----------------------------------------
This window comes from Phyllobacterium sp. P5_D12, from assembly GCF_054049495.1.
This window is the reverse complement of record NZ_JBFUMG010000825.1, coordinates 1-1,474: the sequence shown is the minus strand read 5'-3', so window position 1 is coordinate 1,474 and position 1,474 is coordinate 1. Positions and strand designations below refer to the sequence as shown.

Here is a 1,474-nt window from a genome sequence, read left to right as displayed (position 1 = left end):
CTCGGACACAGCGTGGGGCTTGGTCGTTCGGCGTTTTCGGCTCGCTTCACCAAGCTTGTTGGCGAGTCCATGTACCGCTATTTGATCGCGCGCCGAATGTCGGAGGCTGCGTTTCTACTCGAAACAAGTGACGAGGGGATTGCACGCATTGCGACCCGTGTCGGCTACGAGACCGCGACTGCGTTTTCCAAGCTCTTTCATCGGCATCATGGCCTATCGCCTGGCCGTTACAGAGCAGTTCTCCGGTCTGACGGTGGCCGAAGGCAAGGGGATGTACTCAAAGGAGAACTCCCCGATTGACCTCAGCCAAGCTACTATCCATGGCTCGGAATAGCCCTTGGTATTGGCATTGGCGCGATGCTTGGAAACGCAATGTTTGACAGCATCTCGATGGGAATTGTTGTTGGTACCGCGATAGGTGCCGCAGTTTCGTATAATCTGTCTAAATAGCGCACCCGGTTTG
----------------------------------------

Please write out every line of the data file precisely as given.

This window comes from Phyllobacterium sp. P5_D12, from assembly GCF_054049495.1.
This window is the reverse complement of record NZ_JBFUMG010000825.1, coordinates 1-1,474: the sequence shown is the minus strand read 5'-3', so window position 1 is coordinate 1,474 and position 1,474 is coordinate 1. Positions and strand designations below refer to the sequence as shown.

Here is a 1,474-nt window from a genome sequence, read left to right as displayed (position 1 = left end):
CTCGGACACAGCGTGGGGCTTGGTCGTTCGGCGTTTTCGGCTCGCTTCACCAAGCTTGTTGGCGAGTCCATGTACCGCTATTTGATCGCGCGCCGAATGTCGGAGGCTGCGTTTCTACTCGAAACAAGTGACGAGGGGATTGCACGCATTGCGACCCGTGTCGGCTACGAGACCGCGACTGCGTTTTCCAAGCTCTTTCATCGGCATCATGGCCTATCGCCTGGCCGTTACAGAGCAGTTCTCCGGTCTGACGGTGGCCGAAGGCAAGGGGATGTACTCAAAGGAGAACTCCCCGATTGACCTCAGCCAAGCTACTATCCATGGCTCGGAATAGCCCTTGGTATTGGCATTGGCGCGATGCTTGGAAACGCAATGTTTGACAGCATCTCGATGGGAATTGTTGTTGGTACCGCGATAGGTGCCGCAGTTTCGTATAATCTGTCTAAATAGCGCACCCGGTTTG